Balto. County schools chief proposes $923 million budget

Plan includes $47 million extra for salaries, benefits

January 14, 2004|By Sara Neufeld | Sara Neufeld,SUN STAFF

Amid uncertainty over state education spending, Baltimore County schools Superintendent Joe A. Hairston proposed a $923 million operating budget last night that includes an extra $47 million in salaries and benefits for teachers and other employees.

Despite a bleak financial picture statewide, Hairston said increases in salaries, benefits and other compensation are crucial for the school system to attract and retain qualified employees.

To keep spending in line, he said, "we're putting as much as we can into schools and away from the central office."

Hairston's proposal does not specify how much of a raise any employee would receive. The school system and its five unions, the largest of which represents teachers, would negotiate the distribution of the $47 million.

Hairston presented his budget to the school board for the first time last night. His proposal represents a $50.4 million, or 5.4 percent, increase over the current operating budget.

Board members indicated strong support for the compensation increase.

In preparing his budget, Hairston assumed that the school system would receive $37 million due to it this year under the state's Thornton Plan. If the school system does not receive the full $37 million, "we will have to do what every school system in the state will have to do, which is go back to the drawing board," Hairston said.

The state adopted Thornton, which would increase spending for Maryland public schools by $1.3 billion a year by 2008, without having the money to fund it. Whether the state can meet its commitment to Thornton funding this year is expected to be a major topic in the legislative session that begins today.

Hairston said his budget includes no program cuts, though it does redistribute $14.3 million in existing revenue. It includes one new program, costing $1.6 million, that would better track students placed in county schools by the courts and other outside agencies. The budget also would add full-day kindergarten at 10 schools and expand special education inclusion programs at 16 schools.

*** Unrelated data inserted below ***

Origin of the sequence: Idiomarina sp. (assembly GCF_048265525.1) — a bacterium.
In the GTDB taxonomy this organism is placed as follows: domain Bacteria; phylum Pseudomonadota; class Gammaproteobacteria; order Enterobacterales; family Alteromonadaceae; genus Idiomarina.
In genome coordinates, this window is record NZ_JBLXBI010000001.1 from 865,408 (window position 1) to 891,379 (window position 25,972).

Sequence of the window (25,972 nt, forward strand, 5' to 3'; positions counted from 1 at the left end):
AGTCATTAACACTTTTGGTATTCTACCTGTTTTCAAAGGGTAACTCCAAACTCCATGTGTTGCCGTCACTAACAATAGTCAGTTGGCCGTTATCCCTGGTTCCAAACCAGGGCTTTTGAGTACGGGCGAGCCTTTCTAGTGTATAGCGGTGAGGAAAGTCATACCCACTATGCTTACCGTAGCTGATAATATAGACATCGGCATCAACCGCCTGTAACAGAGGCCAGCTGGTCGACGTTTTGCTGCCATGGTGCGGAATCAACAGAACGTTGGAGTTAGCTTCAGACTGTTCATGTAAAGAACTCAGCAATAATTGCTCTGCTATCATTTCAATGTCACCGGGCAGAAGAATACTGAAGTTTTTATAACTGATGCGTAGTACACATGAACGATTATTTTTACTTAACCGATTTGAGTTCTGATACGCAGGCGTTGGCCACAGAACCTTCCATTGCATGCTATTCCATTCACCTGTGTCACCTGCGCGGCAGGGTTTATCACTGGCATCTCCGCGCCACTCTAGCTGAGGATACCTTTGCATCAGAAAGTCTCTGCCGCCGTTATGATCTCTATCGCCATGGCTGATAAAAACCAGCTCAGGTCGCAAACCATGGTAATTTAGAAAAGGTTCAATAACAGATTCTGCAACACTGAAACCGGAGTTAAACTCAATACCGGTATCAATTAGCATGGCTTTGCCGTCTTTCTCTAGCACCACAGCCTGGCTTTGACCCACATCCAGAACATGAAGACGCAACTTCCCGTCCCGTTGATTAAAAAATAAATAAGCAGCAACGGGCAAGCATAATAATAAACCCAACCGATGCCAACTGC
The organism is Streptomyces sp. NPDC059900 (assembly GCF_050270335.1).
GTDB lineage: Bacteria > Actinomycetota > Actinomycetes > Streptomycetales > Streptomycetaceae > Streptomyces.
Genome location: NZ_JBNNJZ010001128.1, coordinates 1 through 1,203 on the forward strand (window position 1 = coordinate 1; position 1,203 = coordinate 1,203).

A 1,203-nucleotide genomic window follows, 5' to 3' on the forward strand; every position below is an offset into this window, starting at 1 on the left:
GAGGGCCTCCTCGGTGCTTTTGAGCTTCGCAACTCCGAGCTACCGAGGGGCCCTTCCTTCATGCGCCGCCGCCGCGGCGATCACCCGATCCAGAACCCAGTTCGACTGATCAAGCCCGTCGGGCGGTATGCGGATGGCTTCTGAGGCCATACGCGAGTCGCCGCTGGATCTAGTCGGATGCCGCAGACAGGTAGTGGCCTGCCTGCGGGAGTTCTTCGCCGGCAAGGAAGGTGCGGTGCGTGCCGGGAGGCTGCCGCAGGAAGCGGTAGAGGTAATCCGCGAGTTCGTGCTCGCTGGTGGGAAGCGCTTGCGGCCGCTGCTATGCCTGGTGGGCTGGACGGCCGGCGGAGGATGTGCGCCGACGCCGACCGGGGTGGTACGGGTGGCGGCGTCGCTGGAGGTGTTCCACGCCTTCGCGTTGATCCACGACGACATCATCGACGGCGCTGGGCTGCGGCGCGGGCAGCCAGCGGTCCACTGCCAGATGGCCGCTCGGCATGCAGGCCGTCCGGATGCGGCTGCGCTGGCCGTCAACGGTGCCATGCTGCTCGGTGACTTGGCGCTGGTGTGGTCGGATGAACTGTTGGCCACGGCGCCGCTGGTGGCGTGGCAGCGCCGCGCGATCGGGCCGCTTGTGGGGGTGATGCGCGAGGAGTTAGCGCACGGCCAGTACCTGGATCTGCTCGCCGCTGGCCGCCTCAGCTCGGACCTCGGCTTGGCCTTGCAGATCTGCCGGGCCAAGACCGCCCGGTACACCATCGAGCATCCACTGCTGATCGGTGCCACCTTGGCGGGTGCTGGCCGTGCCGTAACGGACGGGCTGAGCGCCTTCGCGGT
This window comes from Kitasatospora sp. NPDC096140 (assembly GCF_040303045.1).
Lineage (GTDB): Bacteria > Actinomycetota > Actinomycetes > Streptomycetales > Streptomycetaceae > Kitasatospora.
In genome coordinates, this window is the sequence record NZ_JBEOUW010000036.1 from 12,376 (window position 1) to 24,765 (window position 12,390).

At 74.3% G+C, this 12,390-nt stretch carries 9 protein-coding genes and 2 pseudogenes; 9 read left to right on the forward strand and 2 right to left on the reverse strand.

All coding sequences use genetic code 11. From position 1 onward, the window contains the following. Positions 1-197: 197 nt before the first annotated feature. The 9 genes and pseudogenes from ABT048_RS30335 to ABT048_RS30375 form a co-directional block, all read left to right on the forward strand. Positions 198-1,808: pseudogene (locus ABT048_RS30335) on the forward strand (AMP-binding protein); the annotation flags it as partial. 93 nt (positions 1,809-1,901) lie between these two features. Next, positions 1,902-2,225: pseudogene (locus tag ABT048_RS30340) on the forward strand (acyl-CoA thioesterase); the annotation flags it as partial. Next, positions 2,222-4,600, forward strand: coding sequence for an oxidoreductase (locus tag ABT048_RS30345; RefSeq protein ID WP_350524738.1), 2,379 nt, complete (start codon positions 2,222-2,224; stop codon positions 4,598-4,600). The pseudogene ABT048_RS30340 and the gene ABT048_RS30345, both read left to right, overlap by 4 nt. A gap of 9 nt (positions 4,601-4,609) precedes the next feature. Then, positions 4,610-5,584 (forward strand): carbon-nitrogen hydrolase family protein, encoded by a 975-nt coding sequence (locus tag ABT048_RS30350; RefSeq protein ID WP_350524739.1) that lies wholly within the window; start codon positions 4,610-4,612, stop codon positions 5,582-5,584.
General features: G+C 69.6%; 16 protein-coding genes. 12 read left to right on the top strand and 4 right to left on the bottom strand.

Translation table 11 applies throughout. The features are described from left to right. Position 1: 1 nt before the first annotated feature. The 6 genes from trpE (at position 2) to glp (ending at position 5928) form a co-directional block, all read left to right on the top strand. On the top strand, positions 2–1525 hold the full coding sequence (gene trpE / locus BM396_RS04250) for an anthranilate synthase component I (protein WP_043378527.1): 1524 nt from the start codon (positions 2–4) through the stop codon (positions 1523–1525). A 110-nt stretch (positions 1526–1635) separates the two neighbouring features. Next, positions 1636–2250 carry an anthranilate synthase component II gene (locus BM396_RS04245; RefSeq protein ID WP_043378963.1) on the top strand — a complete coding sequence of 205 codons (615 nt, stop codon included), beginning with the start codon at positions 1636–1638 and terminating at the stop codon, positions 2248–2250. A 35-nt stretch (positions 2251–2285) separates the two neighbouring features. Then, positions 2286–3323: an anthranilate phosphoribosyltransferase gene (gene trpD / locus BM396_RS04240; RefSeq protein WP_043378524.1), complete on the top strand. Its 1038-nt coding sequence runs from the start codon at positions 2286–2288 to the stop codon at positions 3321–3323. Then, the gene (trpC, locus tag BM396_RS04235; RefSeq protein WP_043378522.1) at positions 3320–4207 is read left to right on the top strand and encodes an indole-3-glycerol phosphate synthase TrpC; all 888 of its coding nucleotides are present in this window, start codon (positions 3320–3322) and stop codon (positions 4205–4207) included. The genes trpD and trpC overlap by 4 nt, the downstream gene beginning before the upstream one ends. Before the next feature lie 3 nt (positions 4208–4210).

A public hearing on the budget is scheduled for 7 p.m. Jan. 28 at Ridge Ruxton School, 6916 N. Charles St. The school board is scheduled to study the budget at a work session Feb. 3 and adopt the budget Feb. 25. It will then send the spending plan to County Executive James T. Smith Jr., who can make changes before sending it to the County Council for a final vote. The council can make cuts to the budget, but not additions.

School system employees have not received a cost-of-living increase in two years. And with increased health care costs, some are bringing home less money this year, said Cheryl Bost, president of the Teachers Association of Baltimore County, the union representing the school system's 8,000 teachers.

Last year, teachers and other employees were outraged when Smith cut a cost-of-living increase that the school board had added to Hairston's budget proposal.

Of Hairston's latest budget proposal, Bost said: "It's a start. It's not something we're going to go out and rent an airplane over. ... Now our big push will be to get the county executive to fully fund the education budget. He has to make a commitment that education is important here in Baltimore County with or without Thornton."

Renee Samuels, a spokeswoman for Smith, said yesterday that Smith had not yet seen Hairston's budget and would not comment on it until the school board submits it to him.

The $923 million operating budget would cover the school system's general expenses in the 2004-2005 school year. Money for school construction and other specialized uses comes from other funds. Hairston's total budget request is $1.06 billion.

Hairston's budget proposal was to be posted online by today at www.bcps.org.

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